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Re: Theropod Diet and Niches
> <What is the current consensus on the diet of the following
Consensus... hmmm... there isn't much consensus AFAIK...
I'd say anything that was small enough. Isotopic investigations of bones
from 2 individuals seem to indicate that one was a carnivore and the other
one an omnivore.
Possibly insects (may explain its gastroliths: it pierced the insects with
its remaining needle-like teeth, and the gastroliths squeezed out the
contents) or maybe snails (see below).
Hm. They were apparently crushing something. The oldest suggestion is eggs;
consensus is that their beaks were overdesigned for that. Another suggestion
is clams; here some people say that their beaks were not strong enough for
that. I suggest the water snails that were abundant in LK Mongolia.
HP Paul has suggested plants. This is believed by few and rarely
discussed, so I don't know many arguments for and against this. However, the
archives could be full of such discussions...
Nobody seems to have thought about that one. However, this may change in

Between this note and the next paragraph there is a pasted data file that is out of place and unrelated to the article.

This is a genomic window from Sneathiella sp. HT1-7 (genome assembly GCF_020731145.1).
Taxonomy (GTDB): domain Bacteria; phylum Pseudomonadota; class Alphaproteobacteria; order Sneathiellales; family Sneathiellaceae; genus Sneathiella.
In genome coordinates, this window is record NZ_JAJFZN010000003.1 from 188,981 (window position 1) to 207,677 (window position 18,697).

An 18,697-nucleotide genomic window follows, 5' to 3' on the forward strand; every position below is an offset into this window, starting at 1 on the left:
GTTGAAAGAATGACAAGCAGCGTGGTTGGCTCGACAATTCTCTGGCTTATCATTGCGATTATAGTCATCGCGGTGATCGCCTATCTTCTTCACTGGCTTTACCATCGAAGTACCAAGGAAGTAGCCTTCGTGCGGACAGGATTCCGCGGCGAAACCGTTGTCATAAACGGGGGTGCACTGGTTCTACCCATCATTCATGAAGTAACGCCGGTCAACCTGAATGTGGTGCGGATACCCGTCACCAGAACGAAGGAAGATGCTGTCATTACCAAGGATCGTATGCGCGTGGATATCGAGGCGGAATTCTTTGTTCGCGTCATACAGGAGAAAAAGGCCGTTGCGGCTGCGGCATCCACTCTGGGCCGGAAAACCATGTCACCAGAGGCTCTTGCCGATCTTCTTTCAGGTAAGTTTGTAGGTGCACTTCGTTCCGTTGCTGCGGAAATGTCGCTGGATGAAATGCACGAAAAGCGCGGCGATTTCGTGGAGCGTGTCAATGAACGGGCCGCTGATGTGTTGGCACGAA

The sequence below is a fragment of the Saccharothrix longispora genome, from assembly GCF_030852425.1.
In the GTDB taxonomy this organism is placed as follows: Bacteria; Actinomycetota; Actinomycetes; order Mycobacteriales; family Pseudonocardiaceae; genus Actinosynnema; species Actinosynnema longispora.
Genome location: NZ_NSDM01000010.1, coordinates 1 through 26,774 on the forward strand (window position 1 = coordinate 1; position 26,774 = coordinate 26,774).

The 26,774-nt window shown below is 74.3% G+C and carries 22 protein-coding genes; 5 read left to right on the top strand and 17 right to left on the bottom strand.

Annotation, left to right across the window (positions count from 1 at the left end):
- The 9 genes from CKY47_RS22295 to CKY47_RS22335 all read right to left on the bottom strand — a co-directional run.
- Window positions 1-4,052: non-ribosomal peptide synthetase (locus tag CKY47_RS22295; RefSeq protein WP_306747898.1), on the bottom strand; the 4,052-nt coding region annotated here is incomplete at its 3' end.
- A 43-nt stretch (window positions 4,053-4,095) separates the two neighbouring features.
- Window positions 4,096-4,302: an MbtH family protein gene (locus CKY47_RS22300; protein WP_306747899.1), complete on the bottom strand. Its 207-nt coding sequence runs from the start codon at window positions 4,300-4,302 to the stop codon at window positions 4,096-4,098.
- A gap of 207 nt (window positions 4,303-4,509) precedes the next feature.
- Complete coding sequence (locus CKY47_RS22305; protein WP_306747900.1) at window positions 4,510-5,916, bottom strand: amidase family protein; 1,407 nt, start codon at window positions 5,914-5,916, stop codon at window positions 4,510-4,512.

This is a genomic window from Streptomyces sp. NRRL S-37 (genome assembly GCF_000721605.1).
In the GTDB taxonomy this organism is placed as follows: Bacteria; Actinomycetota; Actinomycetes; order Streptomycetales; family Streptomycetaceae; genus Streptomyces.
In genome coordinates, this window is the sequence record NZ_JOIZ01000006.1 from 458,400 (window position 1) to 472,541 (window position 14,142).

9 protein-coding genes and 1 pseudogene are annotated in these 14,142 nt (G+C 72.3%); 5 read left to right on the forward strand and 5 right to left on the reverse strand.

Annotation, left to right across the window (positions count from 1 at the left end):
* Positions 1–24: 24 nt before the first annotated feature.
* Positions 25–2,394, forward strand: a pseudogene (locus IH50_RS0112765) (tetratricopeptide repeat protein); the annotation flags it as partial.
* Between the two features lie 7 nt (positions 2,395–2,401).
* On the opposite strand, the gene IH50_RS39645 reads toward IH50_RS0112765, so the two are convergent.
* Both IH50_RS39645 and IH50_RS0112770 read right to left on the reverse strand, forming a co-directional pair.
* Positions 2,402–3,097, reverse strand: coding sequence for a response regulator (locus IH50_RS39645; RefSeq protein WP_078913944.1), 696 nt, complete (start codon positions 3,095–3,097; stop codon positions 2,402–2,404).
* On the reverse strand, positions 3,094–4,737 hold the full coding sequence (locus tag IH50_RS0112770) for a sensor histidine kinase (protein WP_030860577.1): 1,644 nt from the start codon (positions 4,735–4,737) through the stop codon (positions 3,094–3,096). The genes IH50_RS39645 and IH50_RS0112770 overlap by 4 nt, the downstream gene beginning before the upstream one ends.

some months when the more complete specimens recently found are described in
Leaves because their beaks were good for cutting. Maybe.
This is a large and diverse group. Beakless forms like *Sinornis* were
probably insectivores, *Boluochia* with its hooked beak is agreed to have
been a bird of prey (never seen an illustration...)... no idea about
*Enantiornis*, *Gobipteryx* and the like.
> <Also, a question regarding HP Holtz's division of theropodan
> hypercarnivores into three categories based on hunting style
> (grapple-and-slash, grapple-and-bite, pursuit-and-bite). Into
> which of these three categories (if any) do the following
> theropods fit?
I don't know these categories. Anyway, the listed groups seem to have fed on
prey much smaller than themselves, so probably they don't fall into these